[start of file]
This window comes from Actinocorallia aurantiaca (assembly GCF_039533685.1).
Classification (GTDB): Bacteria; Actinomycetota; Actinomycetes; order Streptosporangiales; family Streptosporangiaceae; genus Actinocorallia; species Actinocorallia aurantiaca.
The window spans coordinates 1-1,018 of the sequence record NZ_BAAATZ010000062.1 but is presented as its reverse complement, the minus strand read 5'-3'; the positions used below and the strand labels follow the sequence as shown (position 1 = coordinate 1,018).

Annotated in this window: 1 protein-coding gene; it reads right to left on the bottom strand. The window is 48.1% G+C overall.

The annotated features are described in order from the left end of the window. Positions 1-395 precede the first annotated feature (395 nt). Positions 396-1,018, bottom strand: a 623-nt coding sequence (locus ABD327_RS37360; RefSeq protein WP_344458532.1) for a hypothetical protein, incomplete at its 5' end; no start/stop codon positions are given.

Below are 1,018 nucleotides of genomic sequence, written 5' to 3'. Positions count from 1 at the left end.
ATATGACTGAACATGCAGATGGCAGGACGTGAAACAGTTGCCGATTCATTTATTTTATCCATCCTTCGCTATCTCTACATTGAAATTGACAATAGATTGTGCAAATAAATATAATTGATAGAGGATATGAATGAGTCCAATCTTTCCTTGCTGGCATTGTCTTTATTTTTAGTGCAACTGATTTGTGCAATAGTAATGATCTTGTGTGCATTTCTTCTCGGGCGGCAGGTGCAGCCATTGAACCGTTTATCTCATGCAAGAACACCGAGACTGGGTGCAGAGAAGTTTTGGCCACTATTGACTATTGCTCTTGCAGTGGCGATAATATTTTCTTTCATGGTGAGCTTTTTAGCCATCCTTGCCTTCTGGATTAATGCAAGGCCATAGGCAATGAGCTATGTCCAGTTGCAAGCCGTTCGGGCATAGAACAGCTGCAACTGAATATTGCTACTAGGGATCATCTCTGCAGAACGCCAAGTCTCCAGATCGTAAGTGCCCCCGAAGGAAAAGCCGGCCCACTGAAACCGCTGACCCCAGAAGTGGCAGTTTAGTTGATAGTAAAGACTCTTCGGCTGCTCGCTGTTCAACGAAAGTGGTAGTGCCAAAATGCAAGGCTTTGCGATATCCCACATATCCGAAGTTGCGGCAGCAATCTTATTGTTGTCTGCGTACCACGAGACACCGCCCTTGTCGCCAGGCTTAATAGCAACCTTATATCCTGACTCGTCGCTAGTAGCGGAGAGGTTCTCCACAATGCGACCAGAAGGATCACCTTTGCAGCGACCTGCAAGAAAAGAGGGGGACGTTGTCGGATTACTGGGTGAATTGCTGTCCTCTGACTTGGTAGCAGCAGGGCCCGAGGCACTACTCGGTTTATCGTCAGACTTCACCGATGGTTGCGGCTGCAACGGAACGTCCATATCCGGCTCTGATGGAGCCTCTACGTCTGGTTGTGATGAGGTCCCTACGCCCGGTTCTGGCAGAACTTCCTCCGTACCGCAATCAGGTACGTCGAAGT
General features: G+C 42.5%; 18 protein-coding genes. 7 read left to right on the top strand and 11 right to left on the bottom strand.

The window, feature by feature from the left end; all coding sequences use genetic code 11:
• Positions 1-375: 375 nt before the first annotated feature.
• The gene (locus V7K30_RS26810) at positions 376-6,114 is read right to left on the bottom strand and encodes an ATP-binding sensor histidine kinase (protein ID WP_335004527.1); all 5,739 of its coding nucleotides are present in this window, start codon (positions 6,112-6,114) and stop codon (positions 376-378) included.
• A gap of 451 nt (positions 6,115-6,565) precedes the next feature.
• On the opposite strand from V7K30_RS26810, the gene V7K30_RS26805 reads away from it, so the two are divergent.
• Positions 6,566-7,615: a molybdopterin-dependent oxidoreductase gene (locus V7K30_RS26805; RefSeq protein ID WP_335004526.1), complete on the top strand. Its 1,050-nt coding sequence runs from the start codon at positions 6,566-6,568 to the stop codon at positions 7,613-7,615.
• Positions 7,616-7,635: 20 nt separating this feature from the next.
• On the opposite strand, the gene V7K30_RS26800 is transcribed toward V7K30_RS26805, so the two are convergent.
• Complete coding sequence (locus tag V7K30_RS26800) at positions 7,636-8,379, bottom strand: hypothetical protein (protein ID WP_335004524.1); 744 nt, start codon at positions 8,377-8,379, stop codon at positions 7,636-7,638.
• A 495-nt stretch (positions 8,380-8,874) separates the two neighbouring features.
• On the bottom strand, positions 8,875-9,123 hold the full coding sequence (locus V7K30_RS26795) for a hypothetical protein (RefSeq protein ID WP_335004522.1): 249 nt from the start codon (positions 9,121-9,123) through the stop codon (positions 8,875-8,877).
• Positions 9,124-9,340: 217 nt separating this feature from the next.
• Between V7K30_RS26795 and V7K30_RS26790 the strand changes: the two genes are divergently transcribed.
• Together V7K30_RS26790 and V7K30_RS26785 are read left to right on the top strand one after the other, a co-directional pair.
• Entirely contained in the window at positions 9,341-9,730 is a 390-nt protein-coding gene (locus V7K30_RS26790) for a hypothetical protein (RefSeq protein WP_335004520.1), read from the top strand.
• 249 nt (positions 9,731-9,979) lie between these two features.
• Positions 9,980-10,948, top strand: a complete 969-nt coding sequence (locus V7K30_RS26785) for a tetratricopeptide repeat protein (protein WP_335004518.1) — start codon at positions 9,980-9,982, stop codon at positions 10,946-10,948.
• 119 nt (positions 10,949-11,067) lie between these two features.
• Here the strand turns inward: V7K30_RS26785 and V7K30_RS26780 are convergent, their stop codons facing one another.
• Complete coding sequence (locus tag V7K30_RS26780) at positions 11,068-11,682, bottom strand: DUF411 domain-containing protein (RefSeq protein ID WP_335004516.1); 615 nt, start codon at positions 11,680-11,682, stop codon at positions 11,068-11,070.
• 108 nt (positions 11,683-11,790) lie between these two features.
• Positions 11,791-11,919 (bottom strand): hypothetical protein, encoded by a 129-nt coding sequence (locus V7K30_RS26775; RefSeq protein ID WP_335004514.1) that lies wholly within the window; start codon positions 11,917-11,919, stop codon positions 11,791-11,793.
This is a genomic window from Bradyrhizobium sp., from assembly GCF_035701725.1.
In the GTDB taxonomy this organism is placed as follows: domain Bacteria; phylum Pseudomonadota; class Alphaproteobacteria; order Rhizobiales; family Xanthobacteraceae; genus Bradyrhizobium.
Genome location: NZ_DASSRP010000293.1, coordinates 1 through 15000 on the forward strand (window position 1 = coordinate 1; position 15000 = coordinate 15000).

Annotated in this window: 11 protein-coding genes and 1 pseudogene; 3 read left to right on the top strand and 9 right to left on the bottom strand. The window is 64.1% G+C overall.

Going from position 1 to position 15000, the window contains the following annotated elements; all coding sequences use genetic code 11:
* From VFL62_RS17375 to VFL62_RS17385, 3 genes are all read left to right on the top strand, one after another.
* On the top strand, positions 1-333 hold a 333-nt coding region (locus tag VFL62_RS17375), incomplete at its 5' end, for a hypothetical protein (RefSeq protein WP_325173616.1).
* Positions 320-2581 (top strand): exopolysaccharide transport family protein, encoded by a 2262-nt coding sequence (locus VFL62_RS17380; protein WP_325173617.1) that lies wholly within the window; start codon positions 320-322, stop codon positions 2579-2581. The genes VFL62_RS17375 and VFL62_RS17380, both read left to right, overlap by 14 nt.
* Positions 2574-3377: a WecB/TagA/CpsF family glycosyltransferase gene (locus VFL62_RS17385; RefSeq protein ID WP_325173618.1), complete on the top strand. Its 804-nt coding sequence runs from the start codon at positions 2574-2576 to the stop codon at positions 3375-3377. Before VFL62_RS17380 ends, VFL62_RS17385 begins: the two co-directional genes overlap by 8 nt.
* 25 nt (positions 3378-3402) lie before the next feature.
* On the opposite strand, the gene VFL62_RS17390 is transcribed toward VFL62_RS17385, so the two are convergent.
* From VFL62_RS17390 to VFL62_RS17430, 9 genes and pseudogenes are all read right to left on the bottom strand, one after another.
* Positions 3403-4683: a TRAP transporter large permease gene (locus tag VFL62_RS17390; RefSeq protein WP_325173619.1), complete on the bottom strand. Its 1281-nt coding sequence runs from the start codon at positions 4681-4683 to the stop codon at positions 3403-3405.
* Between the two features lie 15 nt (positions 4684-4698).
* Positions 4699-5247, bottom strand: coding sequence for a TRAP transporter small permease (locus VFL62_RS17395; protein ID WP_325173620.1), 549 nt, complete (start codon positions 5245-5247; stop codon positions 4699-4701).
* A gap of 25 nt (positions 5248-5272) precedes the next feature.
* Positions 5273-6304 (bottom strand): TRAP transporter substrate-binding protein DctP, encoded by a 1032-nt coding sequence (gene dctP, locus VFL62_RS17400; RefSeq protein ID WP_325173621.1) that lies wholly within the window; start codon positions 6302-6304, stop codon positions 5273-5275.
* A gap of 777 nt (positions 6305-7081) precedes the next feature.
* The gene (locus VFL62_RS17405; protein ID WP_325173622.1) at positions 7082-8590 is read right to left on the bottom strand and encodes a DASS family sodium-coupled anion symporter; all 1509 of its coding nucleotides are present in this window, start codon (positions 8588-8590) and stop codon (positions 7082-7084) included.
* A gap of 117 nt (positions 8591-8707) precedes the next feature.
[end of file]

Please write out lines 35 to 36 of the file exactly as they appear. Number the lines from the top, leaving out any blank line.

Going from position 1 to position 15000, the window contains the following annotated elements; all coding sequences use genetic code 11:
* From VFL62_RS17375 to VFL62_RS17385, 3 genes are all read left to right on the top strand, one after another.